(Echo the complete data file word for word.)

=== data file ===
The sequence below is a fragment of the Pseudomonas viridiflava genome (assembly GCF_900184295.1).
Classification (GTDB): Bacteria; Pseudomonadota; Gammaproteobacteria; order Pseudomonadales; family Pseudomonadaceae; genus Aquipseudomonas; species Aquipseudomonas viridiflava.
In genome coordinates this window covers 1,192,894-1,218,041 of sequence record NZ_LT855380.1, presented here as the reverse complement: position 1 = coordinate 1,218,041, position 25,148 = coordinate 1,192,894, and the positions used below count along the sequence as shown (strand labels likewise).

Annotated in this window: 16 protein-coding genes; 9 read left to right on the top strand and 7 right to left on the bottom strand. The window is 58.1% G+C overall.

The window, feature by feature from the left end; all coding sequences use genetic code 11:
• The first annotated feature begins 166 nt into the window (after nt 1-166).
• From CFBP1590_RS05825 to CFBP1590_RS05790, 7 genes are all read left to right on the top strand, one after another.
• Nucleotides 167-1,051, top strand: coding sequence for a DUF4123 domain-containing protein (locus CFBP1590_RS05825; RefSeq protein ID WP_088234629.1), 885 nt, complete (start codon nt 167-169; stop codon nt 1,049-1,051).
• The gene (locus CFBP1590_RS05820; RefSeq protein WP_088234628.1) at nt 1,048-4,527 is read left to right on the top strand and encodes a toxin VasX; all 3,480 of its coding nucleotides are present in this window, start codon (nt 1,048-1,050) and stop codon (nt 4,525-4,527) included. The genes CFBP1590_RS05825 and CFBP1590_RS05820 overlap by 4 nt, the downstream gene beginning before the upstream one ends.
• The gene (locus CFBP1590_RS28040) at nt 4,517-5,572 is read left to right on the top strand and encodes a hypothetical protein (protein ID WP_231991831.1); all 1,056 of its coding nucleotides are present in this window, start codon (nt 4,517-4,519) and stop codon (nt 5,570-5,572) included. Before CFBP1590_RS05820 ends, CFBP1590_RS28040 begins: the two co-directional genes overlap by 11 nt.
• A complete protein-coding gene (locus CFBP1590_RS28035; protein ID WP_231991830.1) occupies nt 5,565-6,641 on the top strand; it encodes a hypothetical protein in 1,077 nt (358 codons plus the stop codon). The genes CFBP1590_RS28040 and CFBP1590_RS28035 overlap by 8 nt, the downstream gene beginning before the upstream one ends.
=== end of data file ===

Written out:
The sequence below is a fragment of the Pseudomonas viridiflava genome (assembly GCF_900184295.1).
Classification (GTDB): Bacteria; Pseudomonadota; Gammaproteobacteria; order Pseudomonadales; family Pseudomonadaceae; genus Aquipseudomonas; species Aquipseudomonas viridiflava.
In genome coordinates this window covers 1,192,894-1,218,041 of sequence record NZ_LT855380.1, presented here as the reverse complement: position 1 = coordinate 1,218,041, position 25,148 = coordinate 1,192,894, and the positions used below count along the sequence as shown (strand labels likewise).

Annotated in this window: 16 protein-coding genes; 9 read left to right on the top strand and 7 right to left on the bottom strand. The window is 58.1% G+C overall.

The window, feature by feature from the left end; all coding sequences use genetic code 11:
• The first annotated feature begins 166 nt into the window (after nt 1-166).
• From CFBP1590_RS05825 to CFBP1590_RS05790, 7 genes are all read left to right on the top strand, one after another.
• Nucleotides 167-1,051, top strand: coding sequence for a DUF4123 domain-containing protein (locus CFBP1590_RS05825; RefSeq protein ID WP_088234629.1), 885 nt, complete (start codon nt 167-169; stop codon nt 1,049-1,051).
• The gene (locus CFBP1590_RS05820; RefSeq protein WP_088234628.1) at nt 1,048-4,527 is read left to right on the top strand and encodes a toxin VasX; all 3,480 of its coding nucleotides are present in this window, start codon (nt 1,048-1,050) and stop codon (nt 4,525-4,527) included. The genes CFBP1590_RS05825 and CFBP1590_RS05820 overlap by 4 nt, the downstream gene beginning before the upstream one ends.
• The gene (locus CFBP1590_RS28040) at nt 4,517-5,572 is read left to right on the top strand and encodes a hypothetical protein (protein ID WP_231991831.1); all 1,056 of its coding nucleotides are present in this window, start codon (nt 4,517-4,519) and stop codon (nt 5,570-5,572) included. Before CFBP1590_RS05820 ends, CFBP1590_RS28040 begins: the two co-directional genes overlap by 11 nt.
• A complete protein-coding gene (locus CFBP1590_RS28035; protein ID WP_231991830.1) occupies nt 5,565-6,641 on the top strand; it encodes a hypothetical protein in 1,077 nt (358 codons plus the stop codon). The genes CFBP1590_RS28040 and CFBP1590_RS28035 overlap by 8 nt, the downstream gene beginning before the upstream one ends.